Early chemotherapy

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Information about Early chemotherapy

Published on October 15, 2007

Author: Alohomora

Source: authorstream.com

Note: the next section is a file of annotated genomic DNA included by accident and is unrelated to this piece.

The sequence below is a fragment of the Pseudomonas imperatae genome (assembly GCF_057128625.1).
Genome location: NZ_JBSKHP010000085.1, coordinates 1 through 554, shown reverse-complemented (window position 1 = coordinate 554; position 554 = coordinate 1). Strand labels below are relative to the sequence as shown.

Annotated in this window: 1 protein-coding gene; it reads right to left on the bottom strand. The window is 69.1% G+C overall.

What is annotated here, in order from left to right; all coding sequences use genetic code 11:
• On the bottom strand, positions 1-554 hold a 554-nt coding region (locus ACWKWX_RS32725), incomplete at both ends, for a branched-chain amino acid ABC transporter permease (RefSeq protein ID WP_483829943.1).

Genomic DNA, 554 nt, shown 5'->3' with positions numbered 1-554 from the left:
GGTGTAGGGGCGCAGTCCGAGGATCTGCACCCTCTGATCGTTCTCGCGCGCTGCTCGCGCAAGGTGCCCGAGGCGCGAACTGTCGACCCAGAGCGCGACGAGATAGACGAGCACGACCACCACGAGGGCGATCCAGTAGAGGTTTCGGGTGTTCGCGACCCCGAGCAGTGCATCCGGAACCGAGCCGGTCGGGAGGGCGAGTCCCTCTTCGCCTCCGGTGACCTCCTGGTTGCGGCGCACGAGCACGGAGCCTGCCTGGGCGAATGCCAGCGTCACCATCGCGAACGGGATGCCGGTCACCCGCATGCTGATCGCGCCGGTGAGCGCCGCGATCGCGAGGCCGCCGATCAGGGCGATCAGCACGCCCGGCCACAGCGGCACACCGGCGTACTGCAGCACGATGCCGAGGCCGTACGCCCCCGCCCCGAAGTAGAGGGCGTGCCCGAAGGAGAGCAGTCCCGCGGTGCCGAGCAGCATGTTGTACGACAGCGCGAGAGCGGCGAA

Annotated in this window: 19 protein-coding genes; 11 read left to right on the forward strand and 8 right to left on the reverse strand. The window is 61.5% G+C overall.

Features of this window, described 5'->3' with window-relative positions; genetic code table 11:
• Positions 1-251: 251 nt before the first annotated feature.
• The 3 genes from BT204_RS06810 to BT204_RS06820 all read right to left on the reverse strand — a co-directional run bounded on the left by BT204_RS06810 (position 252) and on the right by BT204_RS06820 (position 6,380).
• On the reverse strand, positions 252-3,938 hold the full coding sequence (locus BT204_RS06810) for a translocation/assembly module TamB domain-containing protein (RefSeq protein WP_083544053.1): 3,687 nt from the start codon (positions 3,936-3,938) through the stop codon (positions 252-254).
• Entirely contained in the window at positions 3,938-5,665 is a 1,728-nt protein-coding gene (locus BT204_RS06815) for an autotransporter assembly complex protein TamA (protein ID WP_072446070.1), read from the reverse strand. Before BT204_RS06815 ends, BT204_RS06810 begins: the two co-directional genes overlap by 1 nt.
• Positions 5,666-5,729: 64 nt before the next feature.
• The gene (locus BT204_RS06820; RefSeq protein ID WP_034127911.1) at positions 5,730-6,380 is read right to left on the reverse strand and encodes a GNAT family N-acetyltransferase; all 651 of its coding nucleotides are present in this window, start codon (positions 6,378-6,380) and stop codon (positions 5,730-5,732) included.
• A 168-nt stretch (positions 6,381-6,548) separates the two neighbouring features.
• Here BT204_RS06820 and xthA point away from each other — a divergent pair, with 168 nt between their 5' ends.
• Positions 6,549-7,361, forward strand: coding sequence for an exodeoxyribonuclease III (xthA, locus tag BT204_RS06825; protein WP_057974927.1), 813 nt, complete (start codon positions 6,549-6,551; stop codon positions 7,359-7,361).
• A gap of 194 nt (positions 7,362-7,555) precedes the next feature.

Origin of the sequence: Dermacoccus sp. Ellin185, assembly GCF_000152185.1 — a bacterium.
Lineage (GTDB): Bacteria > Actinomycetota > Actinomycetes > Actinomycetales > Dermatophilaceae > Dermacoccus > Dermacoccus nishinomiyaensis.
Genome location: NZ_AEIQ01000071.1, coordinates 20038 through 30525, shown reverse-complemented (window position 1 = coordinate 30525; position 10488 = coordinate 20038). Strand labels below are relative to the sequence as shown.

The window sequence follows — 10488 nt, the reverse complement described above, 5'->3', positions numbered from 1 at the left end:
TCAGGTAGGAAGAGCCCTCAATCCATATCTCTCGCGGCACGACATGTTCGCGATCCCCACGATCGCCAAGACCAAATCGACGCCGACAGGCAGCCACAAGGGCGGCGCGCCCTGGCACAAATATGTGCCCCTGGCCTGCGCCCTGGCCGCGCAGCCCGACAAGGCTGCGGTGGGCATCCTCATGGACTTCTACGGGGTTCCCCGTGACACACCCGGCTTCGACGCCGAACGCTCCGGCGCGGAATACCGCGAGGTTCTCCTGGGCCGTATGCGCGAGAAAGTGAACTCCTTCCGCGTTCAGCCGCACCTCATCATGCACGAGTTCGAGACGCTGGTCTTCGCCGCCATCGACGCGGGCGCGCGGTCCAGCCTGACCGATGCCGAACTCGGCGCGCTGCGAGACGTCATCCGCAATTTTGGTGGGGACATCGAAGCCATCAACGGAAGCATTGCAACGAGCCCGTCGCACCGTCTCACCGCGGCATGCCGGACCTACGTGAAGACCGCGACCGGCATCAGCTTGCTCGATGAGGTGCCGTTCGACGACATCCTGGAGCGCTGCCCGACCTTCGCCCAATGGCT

Slide1:  Antibiotics Biosynthesis, mechanism of action and resistance Malcolm G. P. Page malcolm.page@basilea.com Slide2:  Early chemotherapy and antibiotic discovery Antibiotic classes by target Antibiotic discovery today Topics for Discussion Timetable:  Timetable 12 th December Introduction 19th December No lecture 9th January Antibiotics 16th January Antibiotics 23rd January No lecture 30th January Antibiotics 6th February Conclusion & Exam Exam format: multiple-choice questionnaire 2000 Years of Infectious Disease:  2000 Years of Infectious Disease 2000 1000 0 Bubonic plague Smallpox Measles Smallpox? Leprosy Bubonic plague Smallpox? Measles Bagdad School of Medicine Bubonic plague Mumps Leprosaria 19,000 by 1200s Leper colonies Bubonic plague Travel ban Quarrantine WC, (England) Variolation Vaccination Hand washing Pasteurization Immunization 1971 smallpox vaccination discontinued in US Bubonic plague pandemic Influenza Influenza HIV Japan China Middle East Roman Empire Global Slide5:  Ancient civilizations around the world independently discovered that moulds could be used to cure infections. The people believed the moulds drove away evil spirits that cause disease. 3000 Years of Chemotherapy Chinese used mouldy soybean curd to treat boils, furuncles and carbuncles. (S. aureus infections). South American Indians wore sandals furry with mould to treat and prevent foot infections (Fungal infections). Central Europeans kept stocks of mouldy bread for treating cuts, sores and fevers (Bacterial infections). Slide6:  Medieval Chemotherapy Strong tradition for using plants to treat infections developed in China, Asia and Americas. Less common in Europe, where the attention was on other diseases: Foxglove (digitalin), willow bark (salicylates). In the European Middle Ages focus was on inorganic treatments (e.g. mercuric chloride for syphilis) S. American Indians chewed roots, bark and leaves and berries of many plants of: cinchona tree for malaria coca bush for rheumatism & altitude sickness ipecac plant for dysentery 1627 Interest re-awakened by Jesuit missionaries in Peru who noted the Amerindian use of Cinchona bark as an anti-malarial agent. Evolution of Gin & Tonic:  Evolution of Gin & Tonic “Jenever“ distilled by dutch herbalist from grain & juniper berries (blood purifier) Gin & lime juice adopted by Royal Navy (Gimlet) Tonic water Extract of javan C. natida bark Used to treat malaria and fevers by British Indian Army 17th century 19th century 18th century Cinchona bark extract first used to treat malaria by europeans 1747, proved that fresh fruit prevents scurvy 1795, Royal Navy starts routine issue of lime juice Gin, lime & tonic water combined to take away the bitter taste of quinine Milestones in Public Health:  Milestones in Public Health ISOLATION & CONTROL 1200s Approximately 19,000 leprosaria have been established throughout Christendom. 1377 A temporary 40-day ban on travel and trade is imposed in North Italian cities and especially in Ragusa (Dubrovnik, Croatia) to control bubonic plague. 1465 Quarantine of plague patients instituted in Ragusa 1485 Plague quarrantine rules instigated in Venice 1530 Fracastoro claims syphilis is spread by “seeds distributed by intimate contact” 1601 German authorities shut down brothels due to spread of venereal disease Milestones in Public Health:  Milestones in Public Health INOCULATION/IMMUNIZATION 1718 English noblewoman Lady Mary Wortley Montagu reports that the Turks have a habit of deliberately inoculating themselves with fluid taken from mild cases of smallpox. Lady Montague inoculates her own children in this manner. Mid-1700s Lady Montagu's method of variolation is refined by the Suttons, who used only slight pricking of the skin. However, variolation remains controversial because the recipient can develop the full-blown disease and trigger an epidemic. 1796 Edward Jenner notes that variolation fails in individuals who have previously suffered from cowpox. He subsequently vaccinates healthy individuals (including his own son) by scratching cowpox exudate into their skin. The technique prevents variolation and also protects against smallpox. Milestones in Public Health:  Milestones in Public Health INOCULATION/IMMUNIZATION 1880 Louis Pasteur develops immunization techniques 1890 von Behring & Kitasato describe immunization of animals against diptheria and tetanus 1891 Diptheria antiserum given to an acutely ill child 1901 von Behring wins Nobel Prize for Medicine 1938 Jonas Salk works on influenza vaccine 1952 Salk develops Polio vaccine 1963 Measles vaccine licensed in US 1971 Smallpox vaccination discontinued 2003 US plans to re-introduce smallpox vaccination Milestones in Public Health:  Milestones in Public Health HYGEINE 1596 First water closets introduced in England 1825 Labarraque recommended sodium hypochlorite for treatment of wounds 1835 Oliver Wendel Holmes recommended hand washing 1847 Ignaz Semmelweiss recommends disinfection of physicians hands with chlorine water. 1854 John Snow demonstrates the link between cholera and drinking water supplies. 1860 Lemaire noted use of phenol as antiseptic 1863 Louis Pasteur invents pasteurization 1867 Joseph Lister champions the use of phenol for disinfection The Rediscovery of Antibiotics:  The Rediscovery of Antibiotics 1871 Lister noted that bacteria did not grow in urine samples contaminated with mould. 1877 Pasteur showed that anthrax bacilli in animals could be rendered harmless by injections of soil bacteria and moulds. 1887 Emmerich & Low developed a cell extract that became the first antibiotic substance to be used in hospitals. 1889 Vuillemin noted that fungi and yeasts could destroy bacteria - a process he called antibiosis. 1897 Kronig, Paul & Ehrlich started systematic testing of chemicals for their activity against bacteria and other microbes. 1924 Gratia & Dath started screening soil microbes for antibacterial activity. Discovery of Synthetic Antibiotics – Sulfonamides:  Discovery of Synthetic Antibiotics – Sulfonamides 1913 Eisenberg discovered the antibacterial properties of the dye chrysoidine – but it was too toxic to use. 1932 Domagk showed that the bright red dye prontosil rubrum was relatively non-toxic and protected mice against streptococcal infections. 1935 Domagk, Klarer and Mietzsch identified a breakdown product of prontosil rubrum that was formed in the mice (sulfonamide) and had antibiotic activity. 1939 Domagk received the Nobel Prize in Medicine for discovering the sulfonamides. By 1945 the pharmaceutical industry had produced 5488 sulfonamides. Discovery of Natural Antibiotics - Penicillins:  Discovery of Natural Antibiotics - Penicillins 1929 Alexander Fleming demonstrated inhibition of Staphylococcus aureus by the mould Penicillium notatum. Fleming noted tiny droplets of fluid began to form on the mould. He drew off the liquid and found that it could kill germs in a test-tube. Discovery of Penicillin:  Discovery of Penicillin 1932 Country doctor Cecil Paine tried “Fleming’s droplets” on patients. Showed his successful results to Howard Florey who was looking for a new project. 1938-40 Florey & Chain isolated the active principle - penicillin - from the droplets and tested it. The first patients treated showed improvement but it was not possible to make enough material to complete the cure. 1945 Fleming, Chain and Florey received the Nobel Prize in Medicine. Industrial Exploitation of Penicillin:  Industrial Exploitation of Penicillin 1941 Penicillin production transferred to US Low yield remained a problem. 1942 New isolate discovered ona mouldy canteloupe. Produces 200 times as much. Pfizer starts industrial fermentation The "Golden Era" of Antibiotic Discovery:  The "Golden Era" of Antibiotic Discovery 1940 Selman Waksman systematically isolates antimicrobial substance from soil organisms actinomycin (1940) clavacin (1942), streptothricin (1942), streptomycin (1943) grisein (1946) neomycin (1948), Proposed term "antibiotic" Streptomycin and neomycin make major contribution to the treatment of Gram-negative bacteria and tuberculosis 1952 Waksman receives the Nobel Prize in Physiology or Medicine Sources of Natural Antibiotics:  Sources of Natural Antibiotics Mouldy food Penicillin Andean soil Streptomycin Mediterranean sewage Cephalosporin Cemetery soil Chlorotetracycline Forest soils Erythromycin Chloramphenicol Vancomycin Infected wounds Bacitracin Antibacterial Agents Available Today:  Antibacterial Agents Available Today Sulfonamides 1930 1940 1950 1960 1970 1980 1990 2000 Penicillins Aminoglycosides Tetracyclines Macrolides Chloramphenicols Vancomycin Cephalosporins Lincosamides Fluoroquinolones Carbapenems Trimethoprim Quinolones Cephamycins Streptogramins Oxazolidinones Daptomycin Synthetic Natural origin Discovered but not used Traditional Sources:  Traditional Sources Origins of medicines derived from nature Anti-protozoan Human medicines Antibacterials Antifungals Non-Actinomycetes Actinomycetes Fungi Higher Plants Targets for Anti-bacterial Drugs :  Targets for Anti-bacterial Drugs Ribosome Macrolides Tetracyclines Nucleoid Fluoroquinolones Cell wall Cephalosporins, Penicillins Vancomycin Cell membrane Antiseptics Triclosan Metabolism sulfa drugs, anti-folates Cell division Registrations of New Antibiotics:  Registrations of New Antibiotics